Participants discussed their hopes that SCS would improve their quality of life in general terms. Their current experience of persistent pain had widespread impact on many daily activities. Many participants noted that their pain interfered with their sleep, leaving them exhausted both mentally and physically; their social lives; and their ability to maintain paid employment.
It restricts everything, what you can do. I can't walk as far as I used to. You know, I'll get pain when I'm travelling, that kind of thing. So it's just generally restrictive. You can't sleep, I'm woken up in the night. (010)
I'm not getting much sleep…. it's affecting my life full stop. I can't work and its affecting my… social life. I don't go anywhere really. (019)
And my partner is here, so I can say, I'd better say I get very grumpy with it! [the pain]. She's nodding her head vigorously. (010)
Well, it's pain reduction. It will therefore allow you to do, you know to lead a more normal life. It's not getting rid of the problem, so you've still got to be careful. You know it's not a matter of suddenly…. not doing a lot of walking, and suddenly deciding to go yomping in the Scottish Highlands, I don't think you can achieve that! So, you have to be mindful that it's taking away the pain but not the problem. (010)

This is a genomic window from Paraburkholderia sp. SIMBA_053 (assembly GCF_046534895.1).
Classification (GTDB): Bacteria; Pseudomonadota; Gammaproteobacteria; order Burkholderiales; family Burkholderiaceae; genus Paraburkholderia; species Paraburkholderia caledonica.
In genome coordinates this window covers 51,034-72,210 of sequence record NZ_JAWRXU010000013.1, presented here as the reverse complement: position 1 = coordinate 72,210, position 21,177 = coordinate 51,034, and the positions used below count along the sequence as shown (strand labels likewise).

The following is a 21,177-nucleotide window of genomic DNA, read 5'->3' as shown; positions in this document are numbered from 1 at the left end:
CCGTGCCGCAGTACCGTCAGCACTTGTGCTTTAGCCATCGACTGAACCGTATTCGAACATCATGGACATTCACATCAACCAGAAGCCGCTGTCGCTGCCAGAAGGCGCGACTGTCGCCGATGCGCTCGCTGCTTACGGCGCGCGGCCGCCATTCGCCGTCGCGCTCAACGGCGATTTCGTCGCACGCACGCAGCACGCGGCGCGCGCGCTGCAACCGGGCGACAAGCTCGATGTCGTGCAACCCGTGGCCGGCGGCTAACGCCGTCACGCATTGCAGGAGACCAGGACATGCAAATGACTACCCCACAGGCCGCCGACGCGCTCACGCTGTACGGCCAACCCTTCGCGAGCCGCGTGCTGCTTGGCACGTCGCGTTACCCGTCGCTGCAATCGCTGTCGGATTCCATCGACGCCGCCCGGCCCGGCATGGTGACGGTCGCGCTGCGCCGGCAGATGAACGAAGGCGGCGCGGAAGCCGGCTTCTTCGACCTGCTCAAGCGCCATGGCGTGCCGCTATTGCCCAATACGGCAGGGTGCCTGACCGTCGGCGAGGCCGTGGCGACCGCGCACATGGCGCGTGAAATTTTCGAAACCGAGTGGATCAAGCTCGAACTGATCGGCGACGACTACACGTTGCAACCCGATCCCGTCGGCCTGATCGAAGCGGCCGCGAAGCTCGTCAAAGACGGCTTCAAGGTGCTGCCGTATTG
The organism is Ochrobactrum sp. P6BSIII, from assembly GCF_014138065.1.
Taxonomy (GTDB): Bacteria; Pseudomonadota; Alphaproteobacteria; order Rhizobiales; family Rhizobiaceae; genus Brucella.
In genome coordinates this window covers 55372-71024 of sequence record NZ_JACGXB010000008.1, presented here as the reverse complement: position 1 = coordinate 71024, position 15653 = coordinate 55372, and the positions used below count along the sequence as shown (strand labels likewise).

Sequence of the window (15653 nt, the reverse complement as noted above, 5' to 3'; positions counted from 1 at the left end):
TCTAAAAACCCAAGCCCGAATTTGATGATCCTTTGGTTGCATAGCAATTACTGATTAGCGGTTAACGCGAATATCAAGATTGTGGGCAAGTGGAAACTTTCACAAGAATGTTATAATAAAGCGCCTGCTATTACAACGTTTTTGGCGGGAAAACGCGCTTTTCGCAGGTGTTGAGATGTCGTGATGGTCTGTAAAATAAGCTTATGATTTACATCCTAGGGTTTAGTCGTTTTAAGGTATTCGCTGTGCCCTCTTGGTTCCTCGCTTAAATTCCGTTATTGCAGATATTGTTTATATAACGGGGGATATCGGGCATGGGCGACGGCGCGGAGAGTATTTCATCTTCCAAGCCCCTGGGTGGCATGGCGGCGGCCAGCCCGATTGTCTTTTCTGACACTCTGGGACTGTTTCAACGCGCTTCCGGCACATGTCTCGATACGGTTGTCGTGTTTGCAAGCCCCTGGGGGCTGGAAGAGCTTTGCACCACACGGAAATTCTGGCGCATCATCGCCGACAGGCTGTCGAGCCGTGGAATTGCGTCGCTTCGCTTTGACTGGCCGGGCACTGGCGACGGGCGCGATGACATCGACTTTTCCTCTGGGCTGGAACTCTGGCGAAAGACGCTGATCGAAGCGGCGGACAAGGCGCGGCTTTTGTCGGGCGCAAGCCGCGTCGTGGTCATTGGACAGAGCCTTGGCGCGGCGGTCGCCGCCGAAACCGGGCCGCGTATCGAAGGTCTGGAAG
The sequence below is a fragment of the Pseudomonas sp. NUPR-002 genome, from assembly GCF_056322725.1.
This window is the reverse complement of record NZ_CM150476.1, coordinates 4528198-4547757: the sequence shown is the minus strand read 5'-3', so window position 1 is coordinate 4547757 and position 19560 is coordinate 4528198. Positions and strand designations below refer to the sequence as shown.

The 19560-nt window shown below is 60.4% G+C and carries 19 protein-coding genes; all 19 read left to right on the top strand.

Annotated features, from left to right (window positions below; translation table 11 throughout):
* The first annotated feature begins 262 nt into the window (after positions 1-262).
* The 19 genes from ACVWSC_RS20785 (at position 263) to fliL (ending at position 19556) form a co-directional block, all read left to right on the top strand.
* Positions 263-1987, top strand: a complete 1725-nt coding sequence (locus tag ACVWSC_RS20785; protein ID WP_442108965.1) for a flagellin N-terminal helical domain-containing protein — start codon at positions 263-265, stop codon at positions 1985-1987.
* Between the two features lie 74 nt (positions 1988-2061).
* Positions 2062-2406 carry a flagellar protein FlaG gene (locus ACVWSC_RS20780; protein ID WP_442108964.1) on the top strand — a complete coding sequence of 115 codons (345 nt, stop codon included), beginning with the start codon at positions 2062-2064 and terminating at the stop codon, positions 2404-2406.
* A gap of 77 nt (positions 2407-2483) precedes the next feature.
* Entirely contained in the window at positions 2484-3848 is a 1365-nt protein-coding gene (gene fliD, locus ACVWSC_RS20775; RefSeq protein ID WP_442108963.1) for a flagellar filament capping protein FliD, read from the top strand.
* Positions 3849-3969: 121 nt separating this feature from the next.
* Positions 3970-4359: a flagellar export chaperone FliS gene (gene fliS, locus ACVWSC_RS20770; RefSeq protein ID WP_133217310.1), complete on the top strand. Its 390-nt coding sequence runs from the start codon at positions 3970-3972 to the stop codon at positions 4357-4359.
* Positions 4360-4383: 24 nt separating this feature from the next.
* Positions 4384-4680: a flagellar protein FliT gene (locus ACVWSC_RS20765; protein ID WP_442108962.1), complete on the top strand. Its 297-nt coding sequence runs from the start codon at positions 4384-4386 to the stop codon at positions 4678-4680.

I'm hoping that…. every day there's something now. Every day I'm, you know, I've got some pain or discomfort or something. And I'm just hoping that, even if we're talking about it in terms of pain, I'm hoping that at least half the week is fine and allows me to do more. (049)
When participants were asked to explore their preferences for either a one‐stage or two‐stage procedure they stated overwhelmingly a preference for a one‐stage procedure. It was unclear to many if or why an individual would opt for a two‐stage procedure if a single stage was an option. One participant noted:
You know, I can't [understand why] there's any reason why people wouldn't want a 1‐stage rather than a 2‐stage. (038)
No. Really, no, I can't see [advantages to 2‐stage]. I mean I'm an engineer. I work on process development, work on production systems. There's no benefit to opening somebody up. Putting a system in, trying it, and then saying do you want it or not? And then redoing it all again. You might as well put it in, does it work? Yes? If it does – off you go. Happy days! If it doesn't – take it out anyway. (027)
The practicalities of having a two‐stage procedure, especially living for a week with wires hanging externally to the body, gave cause for concern. Many participants were fearful that they, or someone else, would accidentally dislodge the wires and ultimately invalidate the trial period: